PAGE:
As for the volume vs. weight difference, it appears that FODMAP Friendly simply chopped their vegetable in larger pieces, therefore their 75 g is a larger volume than Monash.
Weights are always the most accurate, for this vegetable, and all other app entries. (On this note you might want to read about our findings in regard to Lentils).
- Broccoli is also known as Brassica oleracea botrytis.
- It is a member of the Brassica genus, which also includes cabbage, kale, cauliflower, turnip, Brussels sprouts and mustard greens.
- Broccoli is considered a cruciferous vegetable.
- The word “broccoli” comes from the Italian plural of “broccoli”, which means “the flowering crest of a cabbage”.
- Broccoli is a source of vitamins K, C, and A, as well as folate and fiber. It also contains phosphorus, potassium and magnesium.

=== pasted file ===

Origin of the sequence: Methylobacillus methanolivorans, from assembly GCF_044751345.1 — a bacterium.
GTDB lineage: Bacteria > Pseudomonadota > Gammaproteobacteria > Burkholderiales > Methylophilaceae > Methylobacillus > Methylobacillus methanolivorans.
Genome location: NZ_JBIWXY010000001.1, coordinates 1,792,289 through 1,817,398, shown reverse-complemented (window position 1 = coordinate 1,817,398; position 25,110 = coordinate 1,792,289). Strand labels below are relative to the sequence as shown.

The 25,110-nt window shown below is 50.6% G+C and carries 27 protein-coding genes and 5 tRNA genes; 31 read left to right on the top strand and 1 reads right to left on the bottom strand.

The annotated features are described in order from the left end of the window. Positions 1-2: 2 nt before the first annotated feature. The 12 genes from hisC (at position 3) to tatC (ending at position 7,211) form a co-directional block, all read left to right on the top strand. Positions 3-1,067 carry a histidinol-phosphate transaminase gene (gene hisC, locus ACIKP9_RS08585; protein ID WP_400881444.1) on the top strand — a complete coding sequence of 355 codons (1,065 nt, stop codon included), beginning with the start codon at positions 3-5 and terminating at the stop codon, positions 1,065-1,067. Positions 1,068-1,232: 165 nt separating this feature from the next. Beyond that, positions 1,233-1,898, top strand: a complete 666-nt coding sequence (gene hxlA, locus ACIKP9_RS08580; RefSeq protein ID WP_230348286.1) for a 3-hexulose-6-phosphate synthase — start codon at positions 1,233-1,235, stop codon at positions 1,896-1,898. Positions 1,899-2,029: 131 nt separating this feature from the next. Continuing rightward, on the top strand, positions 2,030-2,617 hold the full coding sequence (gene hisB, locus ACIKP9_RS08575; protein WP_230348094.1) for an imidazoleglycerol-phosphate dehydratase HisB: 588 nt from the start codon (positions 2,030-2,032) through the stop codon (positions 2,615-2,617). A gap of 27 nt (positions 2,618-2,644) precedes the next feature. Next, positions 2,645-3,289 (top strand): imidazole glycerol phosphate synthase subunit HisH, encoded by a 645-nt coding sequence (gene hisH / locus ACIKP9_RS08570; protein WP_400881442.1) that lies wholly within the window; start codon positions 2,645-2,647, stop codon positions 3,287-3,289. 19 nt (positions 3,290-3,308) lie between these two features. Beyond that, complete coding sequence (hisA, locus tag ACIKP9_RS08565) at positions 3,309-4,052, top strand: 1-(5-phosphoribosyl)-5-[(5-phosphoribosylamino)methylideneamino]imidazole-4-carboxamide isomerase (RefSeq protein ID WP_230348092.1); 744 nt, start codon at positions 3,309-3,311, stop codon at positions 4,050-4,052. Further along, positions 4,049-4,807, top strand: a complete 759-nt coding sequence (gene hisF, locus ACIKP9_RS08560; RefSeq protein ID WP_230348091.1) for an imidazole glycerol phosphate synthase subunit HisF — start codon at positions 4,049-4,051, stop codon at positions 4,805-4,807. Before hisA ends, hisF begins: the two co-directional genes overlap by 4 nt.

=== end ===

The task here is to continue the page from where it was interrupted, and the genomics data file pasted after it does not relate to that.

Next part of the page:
How To Buy
Broccoli prefers cool, moist weather, but it is available year-round in most markets.
Farmers tell us that large or small heads do not indicate sweetness or bitterness but that the condition of the heads/flowers does. Look for bright green heads, with tight formation and absolutely no yellowing.
How To Store & Prep
Broccoli likes to be kept cold. Maybe you have seen broccoli piled up with little ice chips at the market. It helps keep it fresh.
Keep broccoli cold in the fridge, stored in a loose plastic bag so that it can still breathe. It will keep for about a week, but it is has the best texture and flavor when fresh and will also be at its nutritional peak.
Wash it just before using.
You can freeze broccoli. Prep your florets and/or stems and blanch briefly in boiling water. The stems take a bit more time than the florets. Just blanch them for a minute or two. They should turn bright green, then drain and plunge into ice water. Pat very dry with paper towels then place in freezer safe bags and expel all the air. Use within a month or two.
If you have a vacuum sealer, this is a perfect time to use it. With this technique you can store for a year.
How To Use